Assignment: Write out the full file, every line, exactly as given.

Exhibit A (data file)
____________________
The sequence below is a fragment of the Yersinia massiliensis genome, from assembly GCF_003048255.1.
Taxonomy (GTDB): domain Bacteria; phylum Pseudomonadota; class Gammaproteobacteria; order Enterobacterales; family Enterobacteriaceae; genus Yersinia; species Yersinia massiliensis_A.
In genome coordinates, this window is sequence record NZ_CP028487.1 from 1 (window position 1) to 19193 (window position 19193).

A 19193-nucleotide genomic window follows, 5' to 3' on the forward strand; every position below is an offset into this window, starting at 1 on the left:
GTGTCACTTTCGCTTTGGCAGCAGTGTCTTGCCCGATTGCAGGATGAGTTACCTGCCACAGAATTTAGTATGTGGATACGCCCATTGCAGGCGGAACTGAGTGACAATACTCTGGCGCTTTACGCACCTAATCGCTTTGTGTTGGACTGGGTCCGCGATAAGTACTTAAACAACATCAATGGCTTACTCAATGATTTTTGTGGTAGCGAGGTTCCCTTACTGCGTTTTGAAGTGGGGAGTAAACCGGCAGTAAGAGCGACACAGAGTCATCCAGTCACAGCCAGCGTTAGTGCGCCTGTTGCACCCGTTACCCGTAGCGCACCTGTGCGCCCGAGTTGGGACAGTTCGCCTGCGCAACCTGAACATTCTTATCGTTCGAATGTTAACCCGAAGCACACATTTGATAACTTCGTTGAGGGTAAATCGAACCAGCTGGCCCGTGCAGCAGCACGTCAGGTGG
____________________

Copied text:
The sequence below is a fragment of the Yersinia massiliensis genome, from assembly GCF_003048255.1.
Taxonomy (GTDB): domain Bacteria; phylum Pseudomonadota; class Gammaproteobacteria; order Enterobacterales; family Enterobacteriaceae; genus Yersinia; species Yersinia massiliensis_A.
In genome coordinates, this window is sequence record NZ_CP028487.1 from 1 (window position 1) to 19193 (window position 19193).

A 19193-nucleotide genomic window follows, 5' to 3' on the forward strand; every position below is an offset into this window, starting at 1 on the left:
GTGTCACTTTCGCTTTGGCAGCAGTGTCTTGCCCGATTGCAGGATGAGTTACCTGCCACAGAATTTAGTATGTGGATACGCCCATTGCAGGCGGAACTGAGTGACAATACTCTGGCGCTTTACGCACCTAATCGCTTTGTGTTGGACTGGGTCCGCGATAAGTACTTAAACAACATCAATGGCTTACTCAATGATTTTTGTGGTAGCGAGGTTCCCTTACTGCGTTTTGAAGTGGGGAGTAAACCGGCAGTAAGAGCGACACAGAGTCATCCAGTCACAGCCAGCGTTAGTGCGCCTGTTGCACCCGTTACCCGTAGCGCACCTGTGCGCCCGAGTTGGGACAGTTCGCCTGCGCAACCTGAACATTCTTATCGTTCGAATGTTAACCCGAAGCACACATTTGATAACTTCGTTGAGGGTAAATCGAACCAGCTGGCCCGTGCAGCAGCACGTCAGGTGG